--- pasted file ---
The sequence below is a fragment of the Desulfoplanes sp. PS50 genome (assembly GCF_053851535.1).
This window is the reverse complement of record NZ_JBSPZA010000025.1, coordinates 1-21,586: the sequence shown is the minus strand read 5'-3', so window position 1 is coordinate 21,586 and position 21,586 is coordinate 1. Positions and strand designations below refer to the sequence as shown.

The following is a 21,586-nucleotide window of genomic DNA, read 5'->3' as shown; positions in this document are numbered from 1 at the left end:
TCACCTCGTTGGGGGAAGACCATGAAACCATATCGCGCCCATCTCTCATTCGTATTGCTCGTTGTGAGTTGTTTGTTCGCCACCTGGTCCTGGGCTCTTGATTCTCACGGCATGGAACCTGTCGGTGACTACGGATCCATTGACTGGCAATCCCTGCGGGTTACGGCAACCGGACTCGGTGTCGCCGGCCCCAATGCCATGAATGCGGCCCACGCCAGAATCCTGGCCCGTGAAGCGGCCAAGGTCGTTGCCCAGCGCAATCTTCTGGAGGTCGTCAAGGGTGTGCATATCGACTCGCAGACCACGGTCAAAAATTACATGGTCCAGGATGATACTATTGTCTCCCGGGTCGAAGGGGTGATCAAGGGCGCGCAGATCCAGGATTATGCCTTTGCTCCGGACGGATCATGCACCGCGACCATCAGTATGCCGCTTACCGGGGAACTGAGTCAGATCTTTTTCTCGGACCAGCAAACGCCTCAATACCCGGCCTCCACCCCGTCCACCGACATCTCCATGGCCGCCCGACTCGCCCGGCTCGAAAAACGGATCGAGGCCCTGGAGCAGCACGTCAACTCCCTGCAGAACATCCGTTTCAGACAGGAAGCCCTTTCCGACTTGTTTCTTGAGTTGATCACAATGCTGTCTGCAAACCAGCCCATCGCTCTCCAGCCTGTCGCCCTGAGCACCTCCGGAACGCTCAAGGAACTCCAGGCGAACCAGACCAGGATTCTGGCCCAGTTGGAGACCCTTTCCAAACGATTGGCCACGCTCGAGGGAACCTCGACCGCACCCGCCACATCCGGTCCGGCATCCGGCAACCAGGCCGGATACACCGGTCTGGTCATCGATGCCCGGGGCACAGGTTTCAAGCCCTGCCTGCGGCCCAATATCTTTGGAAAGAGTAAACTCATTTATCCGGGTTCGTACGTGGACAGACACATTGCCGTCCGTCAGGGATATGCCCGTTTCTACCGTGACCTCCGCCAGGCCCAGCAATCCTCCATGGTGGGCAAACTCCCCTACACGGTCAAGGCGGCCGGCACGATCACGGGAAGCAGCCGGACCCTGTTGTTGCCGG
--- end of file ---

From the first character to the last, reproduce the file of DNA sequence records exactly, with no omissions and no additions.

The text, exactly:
The sequence below is a fragment of the Desulfoplanes sp. PS50 genome (assembly GCF_053851535.1).
This window is the reverse complement of record NZ_JBSPZA010000025.1, coordinates 1-21,586: the sequence shown is the minus strand read 5'-3', so window position 1 is coordinate 21,586 and position 21,586 is coordinate 1. Positions and strand designations below refer to the sequence as shown.

The following is a 21,586-nucleotide window of genomic DNA, read 5'->3' as shown; positions in this document are numbered from 1 at the left end:
TCACCTCGTTGGGGGAAGACCATGAAACCATATCGCGCCCATCTCTCATTCGTATTGCTCGTTGTGAGTTGTTTGTTCGCCACCTGGTCCTGGGCTCTTGATTCTCACGGCATGGAACCTGTCGGTGACTACGGATCCATTGACTGGCAATCCCTGCGGGTTACGGCAACCGGACTCGGTGTCGCCGGCCCCAATGCCATGAATGCGGCCCACGCCAGAATCCTGGCCCGTGAAGCGGCCAAGGTCGTTGCCCAGCGCAATCTTCTGGAGGTCGTCAAGGGTGTGCATATCGACTCGCAGACCACGGTCAAAAATTACATGGTCCAGGATGATACTATTGTCTCCCGGGTCGAAGGGGTGATCAAGGGCGCGCAGATCCAGGATTATGCCTTTGCTCCGGACGGATCATGCACCGCGACCATCAGTATGCCGCTTACCGGGGAACTGAGTCAGATCTTTTTCTCGGACCAGCAAACGCCTCAATACCCGGCCTCCACCCCGTCCACCGACATCTCCATGGCCGCCCGACTCGCCCGGCTCGAAAAACGGATCGAGGCCCTGGAGCAGCACGTCAACTCCCTGCAGAACATCCGTTTCAGACAGGAAGCCCTTTCCGACTTGTTTCTTGAGTTGATCACAATGCTGTCTGCAAACCAGCCCATCGCTCTCCAGCCTGTCGCCCTGAGCACCTCCGGAACGCTCAAGGAACTCCAGGCGAACCAGACCAGGATTCTGGCCCAGTTGGAGACCCTTTCCAAACGATTGGCCACGCTCGAGGGAACCTCGACCGCACCCGCCACATCCGGTCCGGCATCCGGCAACCAGGCCGGATACACCGGTCTGGTCATCGATGCCCGGGGCACAGGTTTCAAGCCCTGCCTGCGGCCCAATATCTTTGGAAAGAGTAAACTCATTTATCCGGGTTCGTACGTGGACAGACACATTGCCGTCCGTCAGGGATATGCCCGTTTCTACCGTGACCTCCGCCAGGCCCAGCAATCCTCCATGGTGGGCAAACTCCCCTACACGGTCAAGGCGGCCGGCACGATCACGGGAAGCAGCCGGACCCTGTTGTTGCCGG